I was sent down on a business trip this week to the head office in a Dallas suburb (my employer shall remain nameless here). It's a company that deals in cutting-edge Point of Sale (POS) technology for the world of retail. My job is to write process documentation for a helpdesk here in Montreal, and this trip was about me giving an assist to someone hired to design a similar structure for their larger helpdesk there. It was my first visit south of the border in five years or so. These are some random thoughts on the Lone Star state, and the state of George W. Bush's America from a Canadian visitor's viewpoint:
Part 1 - Getting past the Dept. of Homeland Security:
The official at P.E. Trudeau Airport was my first contact with an American on my trip. I think she was just returning from lunch as she got in her box and smiled me over to tell her why the fuck she should let the likes of me into her country.
"Where's your passport?" she asked when I presented my official english copy Quebec Birth Certificate and my driver's license.
"I don't have one," I said.
"You should get one," she lectured.
"I understood that it isn't necessary," I said.
"Not yet, but it will be December 12th," she said.
"Not if Frank McKenna's lobbying is effective, and anyway, today is October 31st and therefore, you have no right to act like having a passport is in any way necessary you smug pencil-pushing ignoramous," I smartly refrained from saying in the ensuing pause while she typed away and looked vacantly at her screen.
"Have you ever been arrested?" she asked in the way you would ask a person if they've ever tried sushi. "No," I said (accurately), trying not to skip a beat or sound anything but amicable.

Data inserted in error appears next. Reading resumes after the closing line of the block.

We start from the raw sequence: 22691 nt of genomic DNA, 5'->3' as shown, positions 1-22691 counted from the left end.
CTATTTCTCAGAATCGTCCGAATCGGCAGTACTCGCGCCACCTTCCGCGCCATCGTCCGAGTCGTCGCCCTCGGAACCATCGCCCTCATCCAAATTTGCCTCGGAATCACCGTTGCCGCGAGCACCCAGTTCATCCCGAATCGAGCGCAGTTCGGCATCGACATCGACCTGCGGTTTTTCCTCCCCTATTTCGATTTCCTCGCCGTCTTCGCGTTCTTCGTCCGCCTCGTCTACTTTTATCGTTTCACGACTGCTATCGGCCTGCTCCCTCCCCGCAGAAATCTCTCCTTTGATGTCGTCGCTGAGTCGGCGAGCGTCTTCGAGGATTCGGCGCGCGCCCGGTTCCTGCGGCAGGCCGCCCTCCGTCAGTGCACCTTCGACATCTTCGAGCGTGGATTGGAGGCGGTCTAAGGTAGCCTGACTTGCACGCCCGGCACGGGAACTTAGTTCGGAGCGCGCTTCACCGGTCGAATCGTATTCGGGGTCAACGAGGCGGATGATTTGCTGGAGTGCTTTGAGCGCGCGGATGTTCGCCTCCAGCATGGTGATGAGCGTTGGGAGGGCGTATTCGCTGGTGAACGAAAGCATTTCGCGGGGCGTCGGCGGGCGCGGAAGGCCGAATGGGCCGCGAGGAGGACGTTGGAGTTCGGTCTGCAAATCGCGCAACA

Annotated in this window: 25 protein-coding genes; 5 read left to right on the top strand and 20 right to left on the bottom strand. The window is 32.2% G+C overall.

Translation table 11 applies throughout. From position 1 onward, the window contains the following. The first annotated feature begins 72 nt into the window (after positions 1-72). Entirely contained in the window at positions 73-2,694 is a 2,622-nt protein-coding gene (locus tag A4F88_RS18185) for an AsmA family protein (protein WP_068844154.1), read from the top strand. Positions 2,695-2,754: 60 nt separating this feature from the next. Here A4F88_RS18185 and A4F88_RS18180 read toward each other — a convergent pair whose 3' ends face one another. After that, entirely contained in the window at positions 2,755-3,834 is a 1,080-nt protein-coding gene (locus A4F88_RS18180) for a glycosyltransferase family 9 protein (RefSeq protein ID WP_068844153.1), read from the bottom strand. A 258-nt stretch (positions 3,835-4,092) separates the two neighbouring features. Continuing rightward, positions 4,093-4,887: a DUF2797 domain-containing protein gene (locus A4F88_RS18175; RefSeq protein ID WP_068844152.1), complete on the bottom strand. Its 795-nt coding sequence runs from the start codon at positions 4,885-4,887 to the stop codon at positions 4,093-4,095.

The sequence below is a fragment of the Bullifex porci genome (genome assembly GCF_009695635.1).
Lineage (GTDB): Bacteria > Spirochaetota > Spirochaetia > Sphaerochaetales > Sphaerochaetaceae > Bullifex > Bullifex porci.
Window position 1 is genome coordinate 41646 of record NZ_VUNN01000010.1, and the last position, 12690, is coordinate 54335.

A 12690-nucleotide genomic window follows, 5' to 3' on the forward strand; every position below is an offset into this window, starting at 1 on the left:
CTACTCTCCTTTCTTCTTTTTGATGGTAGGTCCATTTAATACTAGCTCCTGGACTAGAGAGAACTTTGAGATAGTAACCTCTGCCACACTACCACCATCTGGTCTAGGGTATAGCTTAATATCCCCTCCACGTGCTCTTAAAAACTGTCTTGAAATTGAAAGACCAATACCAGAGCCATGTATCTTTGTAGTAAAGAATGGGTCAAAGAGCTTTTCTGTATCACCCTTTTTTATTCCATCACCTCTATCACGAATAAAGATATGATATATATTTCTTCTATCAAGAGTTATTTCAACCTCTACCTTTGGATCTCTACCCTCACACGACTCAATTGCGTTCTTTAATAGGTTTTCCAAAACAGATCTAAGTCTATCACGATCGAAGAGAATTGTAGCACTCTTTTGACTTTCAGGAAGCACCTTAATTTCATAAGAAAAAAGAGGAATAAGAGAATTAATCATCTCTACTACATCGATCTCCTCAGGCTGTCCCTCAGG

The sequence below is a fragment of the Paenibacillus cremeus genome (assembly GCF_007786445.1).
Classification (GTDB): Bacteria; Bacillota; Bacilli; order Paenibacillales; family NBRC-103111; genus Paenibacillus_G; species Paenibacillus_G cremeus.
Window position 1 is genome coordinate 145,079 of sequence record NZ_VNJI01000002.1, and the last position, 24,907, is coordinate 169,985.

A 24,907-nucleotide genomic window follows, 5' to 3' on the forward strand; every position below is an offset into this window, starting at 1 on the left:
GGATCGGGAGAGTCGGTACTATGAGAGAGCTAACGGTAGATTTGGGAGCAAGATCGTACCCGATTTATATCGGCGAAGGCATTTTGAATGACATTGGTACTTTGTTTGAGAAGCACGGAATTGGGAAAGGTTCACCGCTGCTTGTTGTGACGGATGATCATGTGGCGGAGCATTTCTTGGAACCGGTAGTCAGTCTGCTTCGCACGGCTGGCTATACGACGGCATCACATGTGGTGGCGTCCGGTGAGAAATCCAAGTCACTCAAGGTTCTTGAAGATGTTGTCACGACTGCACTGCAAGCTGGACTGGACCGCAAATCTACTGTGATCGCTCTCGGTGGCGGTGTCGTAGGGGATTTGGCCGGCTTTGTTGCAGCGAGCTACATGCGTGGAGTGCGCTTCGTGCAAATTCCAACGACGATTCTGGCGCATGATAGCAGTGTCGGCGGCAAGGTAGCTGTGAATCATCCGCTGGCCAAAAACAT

Then we got to the part about the reason for my trip. Business. And what did I need to do there that couldn't be done here in Canada? (I had been waiting for this part - my boss had even prepped me. Apparently, if you make the mistake of using the word "consultant" at any time, this raises some flag with them and they make you sit in a room and wait for other officials to do more grilling. "So just say that you're going to be sharing best-business practices," my boss had coached me.) "I'm going to be sharing best-business practices," I said by rote. This seemed to placate her, as the questions stopped.
After about 20 more seconds of again typing and looking vacantly at her screen, she turned to make her pronouncement. As she spoke, her voice trailed with the sort of resignation that suggested she only gets bonuses if she finds a potential terrorist to be scooped up to some place like Syria for their sweet brand of year-long "questioning"; and sadly, I was evidently not helping bring that bonus so far today. "Go ahead."
"Yes'm. Thank you kindly ma'am. Bless you ma'am," I resisted saying sardonically as I left. If I had a cap I could clutch in my hands sheepishly, who knows if I would've been able to keep my sarcasm in check.
- 30 -
Next up: landing at 9:30 p.m. on Hallowe'en at DFW, the world's third-largest airport.